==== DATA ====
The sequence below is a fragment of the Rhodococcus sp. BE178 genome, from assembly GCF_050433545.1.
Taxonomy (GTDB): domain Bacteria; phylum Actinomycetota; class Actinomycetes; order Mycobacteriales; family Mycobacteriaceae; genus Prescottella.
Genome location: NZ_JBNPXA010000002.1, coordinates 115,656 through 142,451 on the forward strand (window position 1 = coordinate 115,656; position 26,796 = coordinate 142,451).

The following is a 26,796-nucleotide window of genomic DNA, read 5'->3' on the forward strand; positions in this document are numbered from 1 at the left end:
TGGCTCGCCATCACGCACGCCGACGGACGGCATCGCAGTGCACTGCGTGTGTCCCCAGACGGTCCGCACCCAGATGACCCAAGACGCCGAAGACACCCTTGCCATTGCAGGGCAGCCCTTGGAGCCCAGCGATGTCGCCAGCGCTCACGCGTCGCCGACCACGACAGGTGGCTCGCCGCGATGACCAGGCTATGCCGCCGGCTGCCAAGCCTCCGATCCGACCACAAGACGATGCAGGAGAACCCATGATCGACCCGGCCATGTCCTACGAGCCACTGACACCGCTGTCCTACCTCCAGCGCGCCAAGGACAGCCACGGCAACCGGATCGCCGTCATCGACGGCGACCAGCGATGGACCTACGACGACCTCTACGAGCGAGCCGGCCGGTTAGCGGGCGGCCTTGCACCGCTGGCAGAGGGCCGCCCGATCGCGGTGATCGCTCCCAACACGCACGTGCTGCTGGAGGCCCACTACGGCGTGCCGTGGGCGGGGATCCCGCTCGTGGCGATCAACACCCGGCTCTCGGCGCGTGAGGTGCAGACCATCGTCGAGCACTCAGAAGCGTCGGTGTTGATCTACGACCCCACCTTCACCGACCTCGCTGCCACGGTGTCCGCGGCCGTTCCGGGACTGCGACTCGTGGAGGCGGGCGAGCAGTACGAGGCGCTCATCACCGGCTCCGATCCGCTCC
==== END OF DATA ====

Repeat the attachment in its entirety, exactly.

The sequence below is a fragment of the Rhodococcus sp. BE178 genome, from assembly GCF_050433545.1.
Taxonomy (GTDB): domain Bacteria; phylum Actinomycetota; class Actinomycetes; order Mycobacteriales; family Mycobacteriaceae; genus Prescottella.
Genome location: NZ_JBNPXA010000002.1, coordinates 115,656 through 142,451 on the forward strand (window position 1 = coordinate 115,656; position 26,796 = coordinate 142,451).

The following is a 26,796-nucleotide window of genomic DNA, read 5'->3' on the forward strand; positions in this document are numbered from 1 at the left end:
TGGCTCGCCATCACGCACGCCGACGGACGGCATCGCAGTGCACTGCGTGTGTCCCCAGACGGTCCGCACCCAGATGACCCAAGACGCCGAAGACACCCTTGCCATTGCAGGGCAGCCCTTGGAGCCCAGCGATGTCGCCAGCGCTCACGCGTCGCCGACCACGACAGGTGGCTCGCCGCGATGACCAGGCTATGCCGCCGGCTGCCAAGCCTCCGATCCGACCACAAGACGATGCAGGAGAACCCATGATCGACCCGGCCATGTCCTACGAGCCACTGACACCGCTGTCCTACCTCCAGCGCGCCAAGGACAGCCACGGCAACCGGATCGCCGTCATCGACGGCGACCAGCGATGGACCTACGACGACCTCTACGAGCGAGCCGGCCGGTTAGCGGGCGGCCTTGCACCGCTGGCAGAGGGCCGCCCGATCGCGGTGATCGCTCCCAACACGCACGTGCTGCTGGAGGCCCACTACGGCGTGCCGTGGGCGGGGATCCCGCTCGTGGCGATCAACACCCGGCTCTCGGCGCGTGAGGTGCAGACCATCGTCGAGCACTCAGAAGCGTCGGTGTTGATCTACGACCCCACCTTCACCGACCTCGCTGCCACGGTGTCCGCGGCCGTTCCGGGACTGCGACTCGTGGAGGCGGGCGAGCAGTACGAGGCGCTCATCACCGGCTCCGATCCGCTCC